business productivity

How I discovered my ADHD superpower

I was recently diagnosed with ADHD.

At the grand old age of 45.

If you haven’t heard of it before, that stands of Attention Deficit Hyperactivity Disorder (ADHD) - a disorder that affects the functioning of the brain and includes symptoms such as inattentiveness, hyperactivity and impulsiveness.

I’ve found it uncharacteristically difficult to talk/write about, but I’m sharing it here in the hope it might be of help (even just as a reminder that everyone has their ‘things’ to deal with).

In this special podcast episode, I share the story of how I discovered I had ADHD and why I believe it's my secret superpower as an entrepreneur.

{Click on the player above to listen to the podcast episode and/or read on for a detailed overview. Scroll down to the bottom to read the show notes including all the links mentioned in this episode}

By the time you get to the end of this post, there’s a good chance you’ll be thinking one of three things (or maybe all three).

  1. But I do those things too
  2. But you don’t seem the slightest bit ‘hyperactive’ Janet
  3. ADHD isn’t real...it’s just your personality type

So, to put it into context...yes we all do some of the things I share with you here sometimes. What makes the difference with ADHD is (a) the frequency with which the symptoms occur (b) the extent to which it affects your life.

It’s also worth mentioning that ADHD shows up differently in different people….particularly in girls and women (which is why it’s often missed). For example, the hyperactivity and/or restlessness can be mental rather than physical (as in my case).

And while educational/professional achievement in people with ADHD is often lower, it can show up in high achievers too. In fact the ability to 'hyperfocus' - to zone in on a particular area of interest and block out everything else - can be EXACTLY the thing that helps you to become a high achiever (another reason why ADHD can get missed).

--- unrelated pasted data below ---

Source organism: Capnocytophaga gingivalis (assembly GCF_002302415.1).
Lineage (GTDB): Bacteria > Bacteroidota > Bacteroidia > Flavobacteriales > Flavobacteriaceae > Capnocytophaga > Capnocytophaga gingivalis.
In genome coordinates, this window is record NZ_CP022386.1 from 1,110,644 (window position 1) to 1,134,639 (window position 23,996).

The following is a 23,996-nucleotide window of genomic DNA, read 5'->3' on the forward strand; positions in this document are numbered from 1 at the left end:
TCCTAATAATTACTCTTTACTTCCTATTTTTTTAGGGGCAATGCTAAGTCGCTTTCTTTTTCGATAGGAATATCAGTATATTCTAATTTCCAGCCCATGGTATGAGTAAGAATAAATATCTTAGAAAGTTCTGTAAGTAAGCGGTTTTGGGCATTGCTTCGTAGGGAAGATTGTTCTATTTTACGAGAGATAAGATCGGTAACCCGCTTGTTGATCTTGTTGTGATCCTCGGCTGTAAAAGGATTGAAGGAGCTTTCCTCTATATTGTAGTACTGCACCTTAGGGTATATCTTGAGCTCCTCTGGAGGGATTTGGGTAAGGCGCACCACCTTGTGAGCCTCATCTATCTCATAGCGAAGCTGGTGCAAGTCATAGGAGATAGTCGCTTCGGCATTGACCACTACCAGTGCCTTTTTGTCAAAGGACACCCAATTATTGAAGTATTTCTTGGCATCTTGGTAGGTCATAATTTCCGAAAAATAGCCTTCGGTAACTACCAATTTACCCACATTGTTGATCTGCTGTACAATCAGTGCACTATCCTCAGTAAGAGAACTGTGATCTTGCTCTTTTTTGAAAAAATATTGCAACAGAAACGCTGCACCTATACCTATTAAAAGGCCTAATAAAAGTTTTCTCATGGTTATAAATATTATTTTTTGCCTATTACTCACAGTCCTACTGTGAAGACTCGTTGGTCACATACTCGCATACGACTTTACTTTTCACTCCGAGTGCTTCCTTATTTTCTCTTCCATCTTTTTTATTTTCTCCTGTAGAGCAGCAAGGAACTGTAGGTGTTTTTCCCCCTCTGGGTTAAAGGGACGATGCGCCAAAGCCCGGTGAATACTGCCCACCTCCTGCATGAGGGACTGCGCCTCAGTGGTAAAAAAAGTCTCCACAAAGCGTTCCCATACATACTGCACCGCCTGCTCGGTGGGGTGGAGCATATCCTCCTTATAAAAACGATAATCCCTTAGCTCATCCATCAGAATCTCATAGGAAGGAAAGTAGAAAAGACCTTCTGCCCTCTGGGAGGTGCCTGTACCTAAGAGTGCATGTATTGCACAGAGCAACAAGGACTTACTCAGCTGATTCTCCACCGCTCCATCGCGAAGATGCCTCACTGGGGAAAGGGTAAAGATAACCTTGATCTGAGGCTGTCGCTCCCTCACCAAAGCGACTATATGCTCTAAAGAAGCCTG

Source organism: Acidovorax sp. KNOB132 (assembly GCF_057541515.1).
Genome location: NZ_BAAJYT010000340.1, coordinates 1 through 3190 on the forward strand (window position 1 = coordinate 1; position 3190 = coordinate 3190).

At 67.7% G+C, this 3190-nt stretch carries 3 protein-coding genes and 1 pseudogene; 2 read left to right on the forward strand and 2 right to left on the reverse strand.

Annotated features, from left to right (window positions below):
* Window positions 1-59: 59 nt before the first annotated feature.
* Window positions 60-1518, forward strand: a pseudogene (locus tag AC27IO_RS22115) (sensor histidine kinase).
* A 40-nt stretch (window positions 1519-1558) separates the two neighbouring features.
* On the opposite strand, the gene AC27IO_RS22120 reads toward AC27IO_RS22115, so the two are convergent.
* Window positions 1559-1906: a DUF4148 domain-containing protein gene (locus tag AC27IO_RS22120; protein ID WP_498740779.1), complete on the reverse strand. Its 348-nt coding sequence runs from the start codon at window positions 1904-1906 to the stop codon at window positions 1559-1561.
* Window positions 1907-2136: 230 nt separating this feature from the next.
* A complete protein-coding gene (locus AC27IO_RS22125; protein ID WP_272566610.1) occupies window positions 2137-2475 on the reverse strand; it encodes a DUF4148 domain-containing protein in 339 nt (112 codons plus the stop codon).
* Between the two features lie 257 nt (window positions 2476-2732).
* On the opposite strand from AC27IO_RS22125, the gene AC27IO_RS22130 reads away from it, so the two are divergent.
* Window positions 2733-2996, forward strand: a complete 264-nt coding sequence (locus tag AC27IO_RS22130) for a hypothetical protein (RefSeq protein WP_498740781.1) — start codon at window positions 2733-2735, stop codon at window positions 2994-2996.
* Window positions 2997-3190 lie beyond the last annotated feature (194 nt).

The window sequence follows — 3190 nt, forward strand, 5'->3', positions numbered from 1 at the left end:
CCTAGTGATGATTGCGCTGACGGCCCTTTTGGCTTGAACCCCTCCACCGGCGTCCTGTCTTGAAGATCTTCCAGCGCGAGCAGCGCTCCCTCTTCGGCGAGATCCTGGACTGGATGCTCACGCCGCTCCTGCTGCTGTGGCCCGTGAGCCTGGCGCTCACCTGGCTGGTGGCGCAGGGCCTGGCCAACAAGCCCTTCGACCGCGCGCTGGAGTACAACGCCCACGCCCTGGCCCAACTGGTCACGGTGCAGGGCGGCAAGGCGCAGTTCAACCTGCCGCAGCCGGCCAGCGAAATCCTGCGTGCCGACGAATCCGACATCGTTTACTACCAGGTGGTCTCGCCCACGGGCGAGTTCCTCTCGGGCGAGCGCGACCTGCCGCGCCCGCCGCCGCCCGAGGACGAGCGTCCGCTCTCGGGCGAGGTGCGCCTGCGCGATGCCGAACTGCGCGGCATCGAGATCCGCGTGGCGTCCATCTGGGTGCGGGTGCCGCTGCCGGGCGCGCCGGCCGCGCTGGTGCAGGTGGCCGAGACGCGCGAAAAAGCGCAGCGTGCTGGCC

I always felt there was something a bit ‘different’ about how my brain worked - but like many people - I associated ADHD with hyperactive teenage boys, so never imagined I could have it.

Then I stumbled across an article about women and ADHD and thought…’oh my God, that’s ME.’ I spent the next year or so reading and researching, which is what, eventually, led to me getting tested and getting a diagnosis.

My ADHD symptoms

To put my symptoms into context, here are some of the questions I’ve grappled with pretty much all of my life:

✔️ How can I be such a high achiever at things I find interesting but suck SO badly at those I don’t (which is VERY apparent from my school reports)?

✔️ Why can I concentrate for hours on things I’m interested in - to the point where I lose track of time - but struggle to pay attention to anything that doesn’t?

✔️ Why am I so bad at ‘life stuff?’ Paying bills, booking/cancelling appointments, ordering groceries, cooking….

✔️ Why do I get so excited about new things….then struggle to finish them?

✔️ Why am I so bad at friendship? Remembering friends' birthdays, sending baby gifts, asking after them when they’re sick, turning up to social things…well maybe not bad, just inconsistent...

✔️ Why am I such an impulsive spender (but never seem to learn from my mistakes)?

✔️ Why am I so brilliant with words...but frequently get muddled up with numbers and dates?